I thought I’d deal with some more foot-related quackery.
I present the amazing Ion Detox Foot Bath.
It’s a special unit that is supposed to detoxify your body through your feet. It has the usually quack claims:
It is used as an Ion foot bath to cleanse, balance and enhances the bio-energy [the vital energy force present in the breath of bodily fluids]. This energy is the electro-magnetic force that is stored within the body and utilized by our cells. Chinese medicine refers to this energy as the “chi”. The complex energy fields permeate and realign the body’s energy field while improving oxygen levels. While the Ion Detox Foot Bath is widely used to increase energy [both physical and mental energy], vitality, and stamina, at the same time, it is used to purge [Ionic detoxification] the body of toxins, chemicals, radiation, pollution, synthetics, and other foreign material trapped in the skin layers that have clogged up the body’s systems of elimination.
More word salad.
But they have pictures!
They even pull in Reflexology,
As believed in Reflexology, each foot is actually a channel, a conduit, through which your body attempts to cleanse itself of toxic wastes and heavy metals that are building up in many parts of your body. During the foot bath, you will actually see the cleansing process take place as the water interacts with a compound electric current and magnetic field structure. This body cleansing process results in the correct frequency required for cells to return to a healthy state, and to release waste that has been bonded to them over the years. This Ion Foot Detox (Ionic detoxification) therapeutic procedure also enhances the effects of other therapies.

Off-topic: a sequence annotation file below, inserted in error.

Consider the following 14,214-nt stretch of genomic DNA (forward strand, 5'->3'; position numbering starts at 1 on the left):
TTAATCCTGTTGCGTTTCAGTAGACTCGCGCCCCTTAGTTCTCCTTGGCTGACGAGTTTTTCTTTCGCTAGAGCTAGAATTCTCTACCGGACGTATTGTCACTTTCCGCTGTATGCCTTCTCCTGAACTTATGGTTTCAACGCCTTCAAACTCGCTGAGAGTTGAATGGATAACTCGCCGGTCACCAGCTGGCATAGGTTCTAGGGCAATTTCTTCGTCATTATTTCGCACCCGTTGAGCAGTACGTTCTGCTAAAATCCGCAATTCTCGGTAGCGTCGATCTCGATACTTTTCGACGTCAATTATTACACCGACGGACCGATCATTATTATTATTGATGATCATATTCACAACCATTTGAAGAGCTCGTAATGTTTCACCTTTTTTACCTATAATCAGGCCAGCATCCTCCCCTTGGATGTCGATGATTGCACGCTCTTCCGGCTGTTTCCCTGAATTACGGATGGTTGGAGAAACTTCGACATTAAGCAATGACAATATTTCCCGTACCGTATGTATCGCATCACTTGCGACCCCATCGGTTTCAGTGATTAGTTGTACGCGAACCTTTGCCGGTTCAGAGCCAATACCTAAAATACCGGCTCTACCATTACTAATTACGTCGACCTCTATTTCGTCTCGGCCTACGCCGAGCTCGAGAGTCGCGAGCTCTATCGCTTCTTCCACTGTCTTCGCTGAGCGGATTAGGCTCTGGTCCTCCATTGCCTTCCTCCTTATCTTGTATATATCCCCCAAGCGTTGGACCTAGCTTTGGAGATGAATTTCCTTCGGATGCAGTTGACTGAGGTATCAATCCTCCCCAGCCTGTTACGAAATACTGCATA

It’s just bait for the gullible.
Here’s the thing. If you ran the device without putting your feet in it (and folks have done this to test it), the water still looks yucky. Why? Because it is based on electrolysis, and all that happens is that the electrodes are getting dissolved into the water. That’s what is giving the yucky color.
It’s a scam (by those selling the things) that takes advantage of the gullible (those buying them).
You might enjoy this youtube video from some guy who bought one, then tried it out.
I’m reminded of those Power Balance bracelets, that were also a big scam, and touted using a classic parlor trick. The salesman would try to tip you over while you were not wearing their bracelet, and then when you were, and it seemed that the bracelet gave you great stability.
Here’s the youtube video that exposes the scam:
But you just cannot convince people who want to believe. An Australian show actually had a skeptic who conducted blind tests and the Power Bracelet (or its “special” hologram) failed. Spectacularly.
But did it convince the true believers?
[H/T: Respectful Insolence.]